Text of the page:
–  having regard to the statement of 26 June 2012 by Kristalina Georgieva, European Commissioner responsible for international cooperation, humanitarian aid and crisis response, concerning the deterioration of the humanitarian situation in the DRC,

–  having regard to the statements by the Heads of State and Government of the member states of the International Conference on the Great Lakes Region (ICGLR) concerning the security situation in the east of the DRC, particularly that of 24 November 2012,

–  having regard to the resolution of the Organisation Internationale de la Francophonie (OIF) adopted at the 14th Summit of Francophone Countries in Kinshasa on 13 and 14 October 2012 on the situation in the DRC,

–  having regard to the letter of 21 June 2012 from the Chair of the UN Security Council committee set up by resolution 1533 (2004) concerning the DRC to the President of the Security Council, submitting the interim report of the group of experts on the DRC and the annexes pertaining thereto and requesting their publication as a Council document (S/2012/348),

–  having regard to the reports by human rights organisations on the serious human rights violations committed in the east of the DRC,

–  having regard to the Forest Law Enforcement, Governance and Trade (FLEGT) agreement between the EU and the DRC, which entered into force in September 2010,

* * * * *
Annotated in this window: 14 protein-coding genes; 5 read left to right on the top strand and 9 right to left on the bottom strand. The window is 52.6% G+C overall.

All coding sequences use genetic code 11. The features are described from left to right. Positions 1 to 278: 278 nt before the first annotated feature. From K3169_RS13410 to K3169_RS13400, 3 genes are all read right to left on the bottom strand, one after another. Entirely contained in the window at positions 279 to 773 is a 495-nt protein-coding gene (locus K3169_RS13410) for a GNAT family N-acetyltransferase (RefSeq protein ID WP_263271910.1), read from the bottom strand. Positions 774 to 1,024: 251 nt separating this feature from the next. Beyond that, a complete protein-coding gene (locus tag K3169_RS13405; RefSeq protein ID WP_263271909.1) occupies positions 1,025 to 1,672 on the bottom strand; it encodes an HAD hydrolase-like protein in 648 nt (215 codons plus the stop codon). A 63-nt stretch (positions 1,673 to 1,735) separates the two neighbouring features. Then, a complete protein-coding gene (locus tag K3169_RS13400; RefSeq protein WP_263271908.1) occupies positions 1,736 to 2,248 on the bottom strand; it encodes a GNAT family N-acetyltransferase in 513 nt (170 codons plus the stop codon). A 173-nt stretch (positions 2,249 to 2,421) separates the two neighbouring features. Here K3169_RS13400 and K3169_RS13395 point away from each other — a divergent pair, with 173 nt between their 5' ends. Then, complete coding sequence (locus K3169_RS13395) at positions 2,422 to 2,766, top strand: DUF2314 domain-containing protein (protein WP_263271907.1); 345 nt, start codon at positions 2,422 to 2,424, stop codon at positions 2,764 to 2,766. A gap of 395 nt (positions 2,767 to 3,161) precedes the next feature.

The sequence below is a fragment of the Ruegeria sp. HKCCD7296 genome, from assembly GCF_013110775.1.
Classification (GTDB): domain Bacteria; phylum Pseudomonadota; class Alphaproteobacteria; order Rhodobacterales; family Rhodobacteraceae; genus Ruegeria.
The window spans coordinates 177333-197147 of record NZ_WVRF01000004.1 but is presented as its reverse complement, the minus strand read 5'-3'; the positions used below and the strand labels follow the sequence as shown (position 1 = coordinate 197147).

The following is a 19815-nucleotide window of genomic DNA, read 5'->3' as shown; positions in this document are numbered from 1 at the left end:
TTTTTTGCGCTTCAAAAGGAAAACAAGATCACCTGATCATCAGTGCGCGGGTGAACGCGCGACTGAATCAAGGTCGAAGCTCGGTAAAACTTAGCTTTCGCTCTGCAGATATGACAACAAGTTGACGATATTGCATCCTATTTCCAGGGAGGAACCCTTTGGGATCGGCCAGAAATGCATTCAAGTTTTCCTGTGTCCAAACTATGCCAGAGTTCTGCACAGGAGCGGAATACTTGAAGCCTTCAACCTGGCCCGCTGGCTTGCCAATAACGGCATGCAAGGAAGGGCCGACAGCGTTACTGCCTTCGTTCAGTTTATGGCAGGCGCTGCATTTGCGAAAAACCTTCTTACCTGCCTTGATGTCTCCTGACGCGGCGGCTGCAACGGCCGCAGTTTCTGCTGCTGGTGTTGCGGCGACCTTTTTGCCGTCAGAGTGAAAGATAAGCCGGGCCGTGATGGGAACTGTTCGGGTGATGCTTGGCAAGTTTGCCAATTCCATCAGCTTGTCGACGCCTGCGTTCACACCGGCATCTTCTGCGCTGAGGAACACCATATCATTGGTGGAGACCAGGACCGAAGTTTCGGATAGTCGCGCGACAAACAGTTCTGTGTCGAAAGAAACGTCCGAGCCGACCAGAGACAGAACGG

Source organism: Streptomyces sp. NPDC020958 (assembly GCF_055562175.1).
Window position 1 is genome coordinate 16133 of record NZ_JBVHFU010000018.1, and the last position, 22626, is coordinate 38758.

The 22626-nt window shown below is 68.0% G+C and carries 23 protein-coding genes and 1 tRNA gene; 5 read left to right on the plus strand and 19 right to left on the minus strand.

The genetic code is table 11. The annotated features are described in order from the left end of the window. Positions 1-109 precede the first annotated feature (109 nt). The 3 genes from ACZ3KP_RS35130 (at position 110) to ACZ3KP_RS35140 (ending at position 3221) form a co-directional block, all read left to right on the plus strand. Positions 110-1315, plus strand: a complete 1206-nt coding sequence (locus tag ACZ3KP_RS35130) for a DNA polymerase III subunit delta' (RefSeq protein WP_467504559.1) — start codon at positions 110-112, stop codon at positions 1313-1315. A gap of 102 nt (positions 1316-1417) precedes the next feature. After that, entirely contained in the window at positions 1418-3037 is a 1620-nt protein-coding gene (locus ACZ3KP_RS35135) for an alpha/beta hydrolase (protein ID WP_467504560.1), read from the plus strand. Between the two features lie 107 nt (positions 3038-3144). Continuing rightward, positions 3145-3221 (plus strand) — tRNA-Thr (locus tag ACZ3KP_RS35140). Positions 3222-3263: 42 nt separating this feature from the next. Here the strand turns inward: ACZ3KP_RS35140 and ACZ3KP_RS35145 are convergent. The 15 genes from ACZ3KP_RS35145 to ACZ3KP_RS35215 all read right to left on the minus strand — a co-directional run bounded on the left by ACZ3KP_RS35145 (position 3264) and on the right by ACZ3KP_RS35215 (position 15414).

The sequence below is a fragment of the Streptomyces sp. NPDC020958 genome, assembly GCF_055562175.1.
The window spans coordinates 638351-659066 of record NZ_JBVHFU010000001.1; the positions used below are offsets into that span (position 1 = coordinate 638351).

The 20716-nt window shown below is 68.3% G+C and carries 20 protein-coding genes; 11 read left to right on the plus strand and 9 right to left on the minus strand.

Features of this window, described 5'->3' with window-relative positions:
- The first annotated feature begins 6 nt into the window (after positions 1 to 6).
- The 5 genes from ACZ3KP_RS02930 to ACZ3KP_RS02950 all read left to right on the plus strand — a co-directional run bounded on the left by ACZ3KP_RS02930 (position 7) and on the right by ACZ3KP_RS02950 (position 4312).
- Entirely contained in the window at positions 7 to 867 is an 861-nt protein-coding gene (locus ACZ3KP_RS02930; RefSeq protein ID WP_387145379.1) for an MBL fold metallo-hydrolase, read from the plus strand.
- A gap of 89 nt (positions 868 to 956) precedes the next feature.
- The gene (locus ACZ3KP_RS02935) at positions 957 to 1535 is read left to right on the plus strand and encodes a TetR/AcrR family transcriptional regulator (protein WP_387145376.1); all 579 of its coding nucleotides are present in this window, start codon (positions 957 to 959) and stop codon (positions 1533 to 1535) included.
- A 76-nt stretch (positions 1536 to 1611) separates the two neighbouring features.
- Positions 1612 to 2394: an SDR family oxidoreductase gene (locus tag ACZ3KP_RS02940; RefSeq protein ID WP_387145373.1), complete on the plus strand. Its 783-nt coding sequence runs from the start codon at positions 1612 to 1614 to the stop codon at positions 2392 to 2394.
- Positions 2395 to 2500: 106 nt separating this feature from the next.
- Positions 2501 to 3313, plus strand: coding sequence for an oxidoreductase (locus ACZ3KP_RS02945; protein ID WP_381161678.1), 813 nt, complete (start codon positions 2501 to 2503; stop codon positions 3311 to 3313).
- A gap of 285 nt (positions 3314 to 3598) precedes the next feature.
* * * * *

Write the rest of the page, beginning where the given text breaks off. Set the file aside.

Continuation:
–  having regard to its previous resolutions on the DRC, in particular that of 13 June 2012 on the monitoring of elections in the Democratic Republic of the Congo (DRC)(1),

–  having regard to Rules 122(5) and 110(4) of its Rules of Procedure,

A.  whereas, since April 2012, elements of the Armed Forces of the DRC (FARDC) have mutinied in the east of the country, more precisely in the North Kivu province, and whereas this mutiny quickly mutated into an armed rebellion under the name of the March 23 Movement (M23), calling for the application of the peace agreement signed in Goma on 23 March 2009 by the DRC Government and the armed group known as the National People’s Congress (CNDP);

B.  whereas the M23 rebels constitute one of the dozen armed groups, such as the Mai-Mai group, the Democratic Forces for the Liberation of Rwanda (FDLR) and Rwandan Hutu rebels, on the one hand, and the FARDC on the other hand, fighting in this resource-rich region;

C.  whereas for nearly seven months the M23 rebel group has been occupying a large part of the North Kivu province, whereas it has established its own administration and whereas this part of the province is therefore entirely outside the control of the DRC state, causing constant instability and insecurity;

D.  whereas, 11 days after seizing the key city of Goma from government troops backed by UN peacekeepers, M23 withdrew from the city under a regionally brokered agreement;

E.  whereas, on 6 December 2012, negotiations and a process of dialogue between the rebel groups and the Congolese Government began in Kampala, Uganda;

F.  whereas the recent attacks carried out by armed groups on the Mugunga III camp highlight the need to prioritise security at sites for internally displaced people, along with improved humanitarian access;